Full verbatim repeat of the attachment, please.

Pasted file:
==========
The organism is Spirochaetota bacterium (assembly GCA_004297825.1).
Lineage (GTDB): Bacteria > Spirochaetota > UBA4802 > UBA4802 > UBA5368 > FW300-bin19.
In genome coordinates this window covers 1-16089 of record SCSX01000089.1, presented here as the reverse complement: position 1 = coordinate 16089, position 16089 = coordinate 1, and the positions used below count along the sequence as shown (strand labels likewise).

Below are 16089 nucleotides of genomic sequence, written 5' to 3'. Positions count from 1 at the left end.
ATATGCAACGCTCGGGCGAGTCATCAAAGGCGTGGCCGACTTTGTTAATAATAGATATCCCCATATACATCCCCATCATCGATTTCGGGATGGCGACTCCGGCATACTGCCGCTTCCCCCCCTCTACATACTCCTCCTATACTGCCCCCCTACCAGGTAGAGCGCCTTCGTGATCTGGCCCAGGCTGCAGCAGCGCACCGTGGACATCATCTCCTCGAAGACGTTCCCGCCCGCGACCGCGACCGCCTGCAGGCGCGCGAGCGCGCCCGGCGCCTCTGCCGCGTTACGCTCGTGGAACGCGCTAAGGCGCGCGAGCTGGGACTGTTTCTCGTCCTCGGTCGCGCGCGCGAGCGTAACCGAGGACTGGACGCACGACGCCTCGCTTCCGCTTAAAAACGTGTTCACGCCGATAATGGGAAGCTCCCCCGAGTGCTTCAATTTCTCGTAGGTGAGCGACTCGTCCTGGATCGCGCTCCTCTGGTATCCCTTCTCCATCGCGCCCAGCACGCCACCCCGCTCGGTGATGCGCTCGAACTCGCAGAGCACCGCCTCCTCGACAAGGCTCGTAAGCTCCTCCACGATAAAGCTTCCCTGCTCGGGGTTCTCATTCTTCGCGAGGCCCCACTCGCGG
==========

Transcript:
The organism is Spirochaetota bacterium (assembly GCA_004297825.1).
Lineage (GTDB): Bacteria > Spirochaetota > UBA4802 > UBA4802 > UBA5368 > FW300-bin19.
In genome coordinates this window covers 1-16089 of record SCSX01000089.1, presented here as the reverse complement: position 1 = coordinate 16089, position 16089 = coordinate 1, and the positions used below count along the sequence as shown (strand labels likewise).

Below are 16089 nucleotides of genomic sequence, written 5' to 3'. Positions count from 1 at the left end.
ATATGCAACGCTCGGGCGAGTCATCAAAGGCGTGGCCGACTTTGTTAATAATAGATATCCCCATATACATCCCCATCATCGATTTCGGGATGGCGACTCCGGCATACTGCCGCTTCCCCCCCTCTACATACTCCTCCTATACTGCCCCCCTACCAGGTAGAGCGCCTTCGTGATCTGGCCCAGGCTGCAGCAGCGCACCGTGGACATCATCTCCTCGAAGACGTTCCCGCCCGCGACCGCGACCGCCTGCAGGCGCGCGAGCGCGCCCGGCGCCTCTGCCGCGTTACGCTCGTGGAACGCGCTAAGGCGCGCGAGCTGGGACTGTTTCTCGTCCTCGGTCGCGCGCGCGAGCGTAACCGAGGACTGGACGCACGACGCCTCGCTTCCGCTTAAAAACGTGTTCACGCCGATAATGGGAAGCTCCCCCGAGTGCTTCAATTTCTCGTAGGTGAGCGACTCGTCCTGGATCGCGCTCCTCTGGTATCCCTTCTCCATCGCGCCCAGCACGCCACCCCGCTCGGTGATGCGCTCGAACTCGCAGAGCACCGCCTCCTCGACAAGGCTCGTAAGCTCCTCCACGATAAAGCTTCCCTGCTCGGGGTTCTCATTCTTCGCGAGGCCCCACTCGCGG